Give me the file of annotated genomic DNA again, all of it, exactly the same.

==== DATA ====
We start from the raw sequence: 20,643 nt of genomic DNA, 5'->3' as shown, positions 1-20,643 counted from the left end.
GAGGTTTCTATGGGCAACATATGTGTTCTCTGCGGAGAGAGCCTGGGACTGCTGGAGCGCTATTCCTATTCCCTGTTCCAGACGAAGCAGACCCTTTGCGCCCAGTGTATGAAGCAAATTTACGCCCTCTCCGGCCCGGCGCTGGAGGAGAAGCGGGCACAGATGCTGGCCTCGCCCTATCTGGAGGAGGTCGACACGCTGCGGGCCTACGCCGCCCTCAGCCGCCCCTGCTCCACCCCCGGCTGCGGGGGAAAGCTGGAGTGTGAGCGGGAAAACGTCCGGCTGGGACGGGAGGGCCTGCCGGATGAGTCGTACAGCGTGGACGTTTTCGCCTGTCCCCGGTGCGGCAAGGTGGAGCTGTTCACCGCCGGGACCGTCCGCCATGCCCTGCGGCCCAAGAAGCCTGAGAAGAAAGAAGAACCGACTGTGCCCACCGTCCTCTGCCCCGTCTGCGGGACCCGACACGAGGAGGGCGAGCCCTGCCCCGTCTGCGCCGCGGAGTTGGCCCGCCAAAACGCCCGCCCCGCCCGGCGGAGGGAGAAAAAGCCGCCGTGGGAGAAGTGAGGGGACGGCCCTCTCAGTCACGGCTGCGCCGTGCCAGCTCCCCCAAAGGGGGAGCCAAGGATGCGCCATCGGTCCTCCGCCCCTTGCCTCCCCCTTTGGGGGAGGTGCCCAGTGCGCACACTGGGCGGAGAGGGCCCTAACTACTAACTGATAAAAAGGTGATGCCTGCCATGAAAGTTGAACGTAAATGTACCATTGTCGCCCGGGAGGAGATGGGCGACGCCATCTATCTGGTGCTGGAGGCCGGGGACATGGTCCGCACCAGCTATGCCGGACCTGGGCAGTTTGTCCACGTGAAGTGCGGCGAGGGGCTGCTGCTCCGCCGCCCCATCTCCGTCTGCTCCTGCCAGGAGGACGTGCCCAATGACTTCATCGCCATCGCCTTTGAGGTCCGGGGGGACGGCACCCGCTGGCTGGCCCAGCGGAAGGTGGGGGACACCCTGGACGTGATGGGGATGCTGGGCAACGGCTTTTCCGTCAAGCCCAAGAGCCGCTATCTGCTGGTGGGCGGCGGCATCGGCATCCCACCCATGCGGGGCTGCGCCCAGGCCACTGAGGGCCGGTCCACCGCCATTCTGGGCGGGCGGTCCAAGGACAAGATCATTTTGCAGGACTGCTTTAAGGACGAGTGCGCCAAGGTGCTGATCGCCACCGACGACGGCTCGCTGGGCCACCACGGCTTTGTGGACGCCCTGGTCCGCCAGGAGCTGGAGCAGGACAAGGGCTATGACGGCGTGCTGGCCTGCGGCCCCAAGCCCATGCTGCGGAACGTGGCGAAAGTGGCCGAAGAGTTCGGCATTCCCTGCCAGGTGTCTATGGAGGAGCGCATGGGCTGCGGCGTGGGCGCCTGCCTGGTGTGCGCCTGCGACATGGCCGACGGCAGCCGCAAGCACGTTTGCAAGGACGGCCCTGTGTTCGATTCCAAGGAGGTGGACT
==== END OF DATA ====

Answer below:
We start from the raw sequence: 20,643 nt of genomic DNA, 5'->3' as shown, positions 1-20,643 counted from the left end.
GAGGTTTCTATGGGCAACATATGTGTTCTCTGCGGAGAGAGCCTGGGACTGCTGGAGCGCTATTCCTATTCCCTGTTCCAGACGAAGCAGACCCTTTGCGCCCAGTGTATGAAGCAAATTTACGCCCTCTCCGGCCCGGCGCTGGAGGAGAAGCGGGCACAGATGCTGGCCTCGCCCTATCTGGAGGAGGTCGACACGCTGCGGGCCTACGCCGCCCTCAGCCGCCCCTGCTCCACCCCCGGCTGCGGGGGAAAGCTGGAGTGTGAGCGGGAAAACGTCCGGCTGGGACGGGAGGGCCTGCCGGATGAGTCGTACAGCGTGGACGTTTTCGCCTGTCCCCGGTGCGGCAAGGTGGAGCTGTTCACCGCCGGGACCGTCCGCCATGCCCTGCGGCCCAAGAAGCCTGAGAAGAAAGAAGAACCGACTGTGCCCACCGTCCTCTGCCCCGTCTGCGGGACCCGACACGAGGAGGGCGAGCCCTGCCCCGTCTGCGCCGCGGAGTTGGCCCGCCAAAACGCCCGCCCCGCCCGGCGGAGGGAGAAAAAGCCGCCGTGGGAGAAGTGAGGGGACGGCCCTCTCAGTCACGGCTGCGCCGTGCCAGCTCCCCCAAAGGGGGAGCCAAGGATGCGCCATCGGTCCTCCGCCCCTTGCCTCCCCCTTTGGGGGAGGTGCCCAGTGCGCACACTGGGCGGAGAGGGCCCTAACTACTAACTGATAAAAAGGTGATGCCTGCCATGAAAGTTGAACGTAAATGTACCATTGTCGCCCGGGAGGAGATGGGCGACGCCATCTATCTGGTGCTGGAGGCCGGGGACATGGTCCGCACCAGCTATGCCGGACCTGGGCAGTTTGTCCACGTGAAGTGCGGCGAGGGGCTGCTGCTCCGCCGCCCCATCTCCGTCTGCTCCTGCCAGGAGGACGTGCCCAATGACTTCATCGCCATCGCCTTTGAGGTCCGGGGGGACGGCACCCGCTGGCTGGCCCAGCGGAAGGTGGGGGACACCCTGGACGTGATGGGGATGCTGGGCAACGGCTTTTCCGTCAAGCCCAAGAGCCGCTATCTGCTGGTGGGCGGCGGCATCGGCATCCCACCCATGCGGGGCTGCGCCCAGGCCACTGAGGGCCGGTCCACCGCCATTCTGGGCGGGCGGTCCAAGGACAAGATCATTTTGCAGGACTGCTTTAAGGACGAGTGCGCCAAGGTGCTGATCGCCACCGACGACGGCTCGCTGGGCCACCACGGCTTTGTGGACGCCCTGGTCCGCCAGGAGCTGGAGCAGGACAAGGGCTATGACGGCGTGCTGGCCTGCGGCCCCAAGCCCATGCTGCGGAACGTGGCGAAAGTGGCCGAAGAGTTCGGCATTCCCTGCCAGGTGTCTATGGAGGAGCGCATGGGCTGCGGCGTGGGCGCCTGCCTGGTGTGCGCCTGCGACATGGCCGACGGCAGCCGCAAGCACGTTTGCAAGGACGGCCCTGTGTTCGATTCCAAGGAGGTGGACT